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Climate change could affect mental health in a decade, says survey

The Royal College of Psychiatrists said the disruption to life posed by ecological emergencies presents a threat to our health.

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Climate change will affect people’s mental health in 10 years’ time just as much as unemployment or pandemics, a poll suggests.

The survey of 2,093 adults in the UK, for the Royal College of Psychiatrists, found that 84% think climate and ecological emergencies will affect mental health in a decade at least as much as unemployment (83%) or a pandemic (84%).

Some 60% said climate issues are affecting their mental health now and will continue to do so in the future.

However, the poll found that a proportion of people do not believe that climate change may have been a contributing factor in the Covid-19 pandemic.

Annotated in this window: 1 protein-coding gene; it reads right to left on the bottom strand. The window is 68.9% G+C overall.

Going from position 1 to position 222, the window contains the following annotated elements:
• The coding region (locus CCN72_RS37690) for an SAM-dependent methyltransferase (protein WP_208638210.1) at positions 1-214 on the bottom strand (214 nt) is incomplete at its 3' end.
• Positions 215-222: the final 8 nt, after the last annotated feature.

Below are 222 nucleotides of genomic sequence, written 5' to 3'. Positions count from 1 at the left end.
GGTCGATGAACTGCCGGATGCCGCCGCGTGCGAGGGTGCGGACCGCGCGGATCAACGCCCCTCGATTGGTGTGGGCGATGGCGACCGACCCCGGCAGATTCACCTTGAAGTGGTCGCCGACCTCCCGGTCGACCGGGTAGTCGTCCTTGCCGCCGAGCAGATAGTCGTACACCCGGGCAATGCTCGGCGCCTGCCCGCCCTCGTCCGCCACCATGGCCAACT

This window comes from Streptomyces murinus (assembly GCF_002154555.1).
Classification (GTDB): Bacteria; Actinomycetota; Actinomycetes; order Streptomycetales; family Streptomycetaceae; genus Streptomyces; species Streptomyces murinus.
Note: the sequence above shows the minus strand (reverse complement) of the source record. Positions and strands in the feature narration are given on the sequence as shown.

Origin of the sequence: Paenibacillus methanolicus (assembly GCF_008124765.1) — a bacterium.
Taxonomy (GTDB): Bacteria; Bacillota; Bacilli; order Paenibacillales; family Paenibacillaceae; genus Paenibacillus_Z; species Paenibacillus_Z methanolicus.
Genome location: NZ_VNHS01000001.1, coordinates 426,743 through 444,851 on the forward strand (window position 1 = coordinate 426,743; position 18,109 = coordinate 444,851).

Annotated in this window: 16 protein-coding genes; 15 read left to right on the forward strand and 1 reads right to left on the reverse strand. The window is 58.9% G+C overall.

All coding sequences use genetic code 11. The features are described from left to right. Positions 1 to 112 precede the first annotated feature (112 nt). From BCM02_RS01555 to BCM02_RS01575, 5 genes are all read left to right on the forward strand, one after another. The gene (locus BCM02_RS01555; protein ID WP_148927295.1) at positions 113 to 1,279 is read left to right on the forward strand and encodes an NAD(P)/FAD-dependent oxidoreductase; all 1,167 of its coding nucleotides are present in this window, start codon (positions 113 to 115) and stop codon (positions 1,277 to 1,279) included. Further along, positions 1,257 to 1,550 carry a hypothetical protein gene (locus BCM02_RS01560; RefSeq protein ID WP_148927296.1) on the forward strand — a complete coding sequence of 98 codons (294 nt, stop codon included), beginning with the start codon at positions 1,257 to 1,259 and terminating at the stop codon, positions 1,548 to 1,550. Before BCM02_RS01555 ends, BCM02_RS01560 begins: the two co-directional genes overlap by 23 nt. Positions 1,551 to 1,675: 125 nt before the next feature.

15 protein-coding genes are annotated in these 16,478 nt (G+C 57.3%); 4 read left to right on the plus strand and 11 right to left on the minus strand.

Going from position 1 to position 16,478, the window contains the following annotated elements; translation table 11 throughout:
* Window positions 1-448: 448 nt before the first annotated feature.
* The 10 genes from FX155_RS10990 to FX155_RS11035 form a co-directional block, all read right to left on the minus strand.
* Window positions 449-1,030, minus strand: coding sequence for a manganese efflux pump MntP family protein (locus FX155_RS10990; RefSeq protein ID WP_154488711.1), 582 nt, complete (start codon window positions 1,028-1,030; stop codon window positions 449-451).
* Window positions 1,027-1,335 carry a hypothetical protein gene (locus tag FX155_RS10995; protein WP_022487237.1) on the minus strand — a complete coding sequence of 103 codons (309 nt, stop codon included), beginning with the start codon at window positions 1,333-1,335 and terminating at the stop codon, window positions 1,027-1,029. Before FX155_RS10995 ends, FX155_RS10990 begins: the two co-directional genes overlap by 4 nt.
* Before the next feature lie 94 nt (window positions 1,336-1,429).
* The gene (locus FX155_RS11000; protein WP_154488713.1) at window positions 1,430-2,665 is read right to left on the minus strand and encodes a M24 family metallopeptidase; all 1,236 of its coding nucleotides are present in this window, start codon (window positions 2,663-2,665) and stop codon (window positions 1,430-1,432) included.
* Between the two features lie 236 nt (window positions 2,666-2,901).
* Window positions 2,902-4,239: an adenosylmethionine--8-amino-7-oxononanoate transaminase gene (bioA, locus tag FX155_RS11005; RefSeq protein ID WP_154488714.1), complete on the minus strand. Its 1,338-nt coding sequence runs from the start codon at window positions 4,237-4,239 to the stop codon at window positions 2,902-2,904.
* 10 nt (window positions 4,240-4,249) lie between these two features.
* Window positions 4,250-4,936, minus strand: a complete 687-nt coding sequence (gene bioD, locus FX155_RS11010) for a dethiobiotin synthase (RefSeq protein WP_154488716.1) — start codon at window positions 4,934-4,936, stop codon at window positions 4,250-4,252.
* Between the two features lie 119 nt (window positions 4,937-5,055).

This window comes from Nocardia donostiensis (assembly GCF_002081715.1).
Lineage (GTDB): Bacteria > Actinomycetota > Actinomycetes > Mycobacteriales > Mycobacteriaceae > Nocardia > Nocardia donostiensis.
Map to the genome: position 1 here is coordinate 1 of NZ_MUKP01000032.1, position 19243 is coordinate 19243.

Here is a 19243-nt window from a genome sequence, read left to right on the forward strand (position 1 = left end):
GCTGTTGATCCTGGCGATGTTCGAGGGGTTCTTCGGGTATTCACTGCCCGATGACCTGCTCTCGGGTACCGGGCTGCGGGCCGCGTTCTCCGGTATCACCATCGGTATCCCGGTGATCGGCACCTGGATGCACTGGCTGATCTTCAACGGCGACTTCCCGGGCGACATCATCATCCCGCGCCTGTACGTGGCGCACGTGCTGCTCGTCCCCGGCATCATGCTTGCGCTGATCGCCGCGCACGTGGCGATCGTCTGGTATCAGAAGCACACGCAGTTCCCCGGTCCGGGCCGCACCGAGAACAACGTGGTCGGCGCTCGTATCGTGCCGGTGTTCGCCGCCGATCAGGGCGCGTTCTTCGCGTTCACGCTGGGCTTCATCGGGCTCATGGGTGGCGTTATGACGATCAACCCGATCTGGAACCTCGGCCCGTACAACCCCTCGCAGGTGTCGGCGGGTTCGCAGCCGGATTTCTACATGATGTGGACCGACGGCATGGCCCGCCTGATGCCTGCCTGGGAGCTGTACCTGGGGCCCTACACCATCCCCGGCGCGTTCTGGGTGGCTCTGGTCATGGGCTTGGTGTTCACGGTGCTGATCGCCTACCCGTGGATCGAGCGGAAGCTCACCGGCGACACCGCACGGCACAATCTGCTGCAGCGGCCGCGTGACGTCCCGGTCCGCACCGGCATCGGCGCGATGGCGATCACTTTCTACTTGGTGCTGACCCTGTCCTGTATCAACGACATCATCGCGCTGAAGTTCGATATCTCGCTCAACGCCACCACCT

Dr Adrian James, president of the Royal College of Psychiatrists said: “The disruption to life posed by the climate and ecological emergencies presents an unprecedented threat to our health in the UK and worldwide.

“The climate and ecological emergency is a mental health emergency. Our mental health is entwined with the health of our natural world.

“We have no choice but to join the voices of those who are calling for urgent action and declare a climate and ecological emergency to avert a health and mental health catastrophe.”

The college said issues such as severe storms, floods, air pollution, wildfires and droughts affected health, while food insecurity and loss of habitats are changing lives.

And it said between 28,000 and 36,000 deaths per year in the UK are due to exposure to air pollution.

Dr Lisa Page, associate registrar for sustainability of the Royal College of Psychiatrists, said: “The knock-on effects of climate change and biodiversity loss will be felt on people’s mental health.

“If action isn’t taken, the physical and psychological consequences will manifest in poorer health outcomes in the UK and overseas.”

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